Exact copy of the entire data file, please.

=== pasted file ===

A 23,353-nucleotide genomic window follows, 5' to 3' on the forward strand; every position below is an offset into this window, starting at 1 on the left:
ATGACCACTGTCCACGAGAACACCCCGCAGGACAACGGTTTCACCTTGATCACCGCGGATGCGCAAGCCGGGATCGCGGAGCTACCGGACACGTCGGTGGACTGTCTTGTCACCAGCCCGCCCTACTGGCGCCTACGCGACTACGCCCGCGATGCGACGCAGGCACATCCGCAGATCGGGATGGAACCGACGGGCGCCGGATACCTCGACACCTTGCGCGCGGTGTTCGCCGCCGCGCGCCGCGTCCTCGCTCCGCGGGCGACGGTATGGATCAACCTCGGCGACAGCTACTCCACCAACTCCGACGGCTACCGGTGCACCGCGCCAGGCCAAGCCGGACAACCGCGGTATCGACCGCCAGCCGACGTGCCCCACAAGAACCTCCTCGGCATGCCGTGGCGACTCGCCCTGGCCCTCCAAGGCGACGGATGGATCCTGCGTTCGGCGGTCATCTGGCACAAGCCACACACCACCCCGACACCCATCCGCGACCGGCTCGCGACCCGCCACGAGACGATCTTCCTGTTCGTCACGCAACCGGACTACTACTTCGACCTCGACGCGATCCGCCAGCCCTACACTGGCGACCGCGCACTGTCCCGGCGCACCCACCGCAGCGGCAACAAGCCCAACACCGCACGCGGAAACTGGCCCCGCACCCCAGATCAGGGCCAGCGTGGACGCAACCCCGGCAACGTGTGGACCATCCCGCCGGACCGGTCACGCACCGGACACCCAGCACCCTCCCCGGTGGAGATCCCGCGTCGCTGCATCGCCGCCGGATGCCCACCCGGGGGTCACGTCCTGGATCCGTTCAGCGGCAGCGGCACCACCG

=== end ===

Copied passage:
A 23,353-nucleotide genomic window follows, 5' to 3' on the forward strand; every position below is an offset into this window, starting at 1 on the left:
ATGACCACTGTCCACGAGAACACCCCGCAGGACAACGGTTTCACCTTGATCACCGCGGATGCGCAAGCCGGGATCGCGGAGCTACCGGACACGTCGGTGGACTGTCTTGTCACCAGCCCGCCCTACTGGCGCCTACGCGACTACGCCCGCGATGCGACGCAGGCACATCCGCAGATCGGGATGGAACCGACGGGCGCCGGATACCTCGACACCTTGCGCGCGGTGTTCGCCGCCGCGCGCCGCGTCCTCGCTCCGCGGGCGACGGTATGGATCAACCTCGGCGACAGCTACTCCACCAACTCCGACGGCTACCGGTGCACCGCGCCAGGCCAAGCCGGACAACCGCGGTATCGACCGCCAGCCGACGTGCCCCACAAGAACCTCCTCGGCATGCCGTGGCGACTCGCCCTGGCCCTCCAAGGCGACGGATGGATCCTGCGTTCGGCGGTCATCTGGCACAAGCCACACACCACCCCGACACCCATCCGCGACCGGCTCGCGACCCGCCACGAGACGATCTTCCTGTTCGTCACGCAACCGGACTACTACTTCGACCTCGACGCGATCCGCCAGCCCTACACTGGCGACCGCGCACTGTCCCGGCGCACCCACCGCAGCGGCAACAAGCCCAACACCGCACGCGGAAACTGGCCCCGCACCCCAGATCAGGGCCAGCGTGGACGCAACCCCGGCAACGTGTGGACCATCCCGCCGGACCGGTCACGCACCGGACACCCAGCACCCTCCCCGGTGGAGATCCCGCGTCGCTGCATCGCCGCCGGATGCCCACCCGGGGGTCACGTCCTGGATCCGTTCAGCGGCAGCGGCACCACCG